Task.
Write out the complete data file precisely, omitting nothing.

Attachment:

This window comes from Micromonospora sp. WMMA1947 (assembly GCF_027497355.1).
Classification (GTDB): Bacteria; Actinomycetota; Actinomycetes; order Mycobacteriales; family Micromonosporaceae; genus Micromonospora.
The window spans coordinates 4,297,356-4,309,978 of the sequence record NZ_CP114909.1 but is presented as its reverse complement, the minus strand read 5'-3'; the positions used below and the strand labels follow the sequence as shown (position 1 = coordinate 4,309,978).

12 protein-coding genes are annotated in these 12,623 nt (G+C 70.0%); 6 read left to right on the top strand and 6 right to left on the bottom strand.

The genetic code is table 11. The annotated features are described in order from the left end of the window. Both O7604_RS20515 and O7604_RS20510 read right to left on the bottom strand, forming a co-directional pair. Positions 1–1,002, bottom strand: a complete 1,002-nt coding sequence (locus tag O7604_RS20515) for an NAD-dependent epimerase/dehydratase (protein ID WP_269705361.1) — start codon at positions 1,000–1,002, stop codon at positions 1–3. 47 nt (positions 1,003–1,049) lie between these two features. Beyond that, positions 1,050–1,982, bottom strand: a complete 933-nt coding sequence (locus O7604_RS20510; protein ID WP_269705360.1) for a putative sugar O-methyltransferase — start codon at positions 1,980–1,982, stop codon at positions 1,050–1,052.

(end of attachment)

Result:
This window comes from Micromonospora sp. WMMA1947 (assembly GCF_027497355.1).
Classification (GTDB): Bacteria; Actinomycetota; Actinomycetes; order Mycobacteriales; family Micromonosporaceae; genus Micromonospora.
The window spans coordinates 4,297,356-4,309,978 of the sequence record NZ_CP114909.1 but is presented as its reverse complement, the minus strand read 5'-3'; the positions used below and the strand labels follow the sequence as shown (position 1 = coordinate 4,309,978).

12 protein-coding genes are annotated in these 12,623 nt (G+C 70.0%); 6 read left to right on the top strand and 6 right to left on the bottom strand.

The genetic code is table 11. The annotated features are described in order from the left end of the window. Both O7604_RS20515 and O7604_RS20510 read right to left on the bottom strand, forming a co-directional pair. Positions 1–1,002, bottom strand: a complete 1,002-nt coding sequence (locus tag O7604_RS20515) for an NAD-dependent epimerase/dehydratase (protein ID WP_269705361.1) — start codon at positions 1,000–1,002, stop codon at positions 1–3. 47 nt (positions 1,003–1,049) lie between these two features. Beyond that, positions 1,050–1,982, bottom strand: a complete 933-nt coding sequence (locus O7604_RS20510; protein ID WP_269705360.1) for a putative sugar O-methyltransferase — start codon at positions 1,980–1,982, stop codon at positions 1,050–1,052.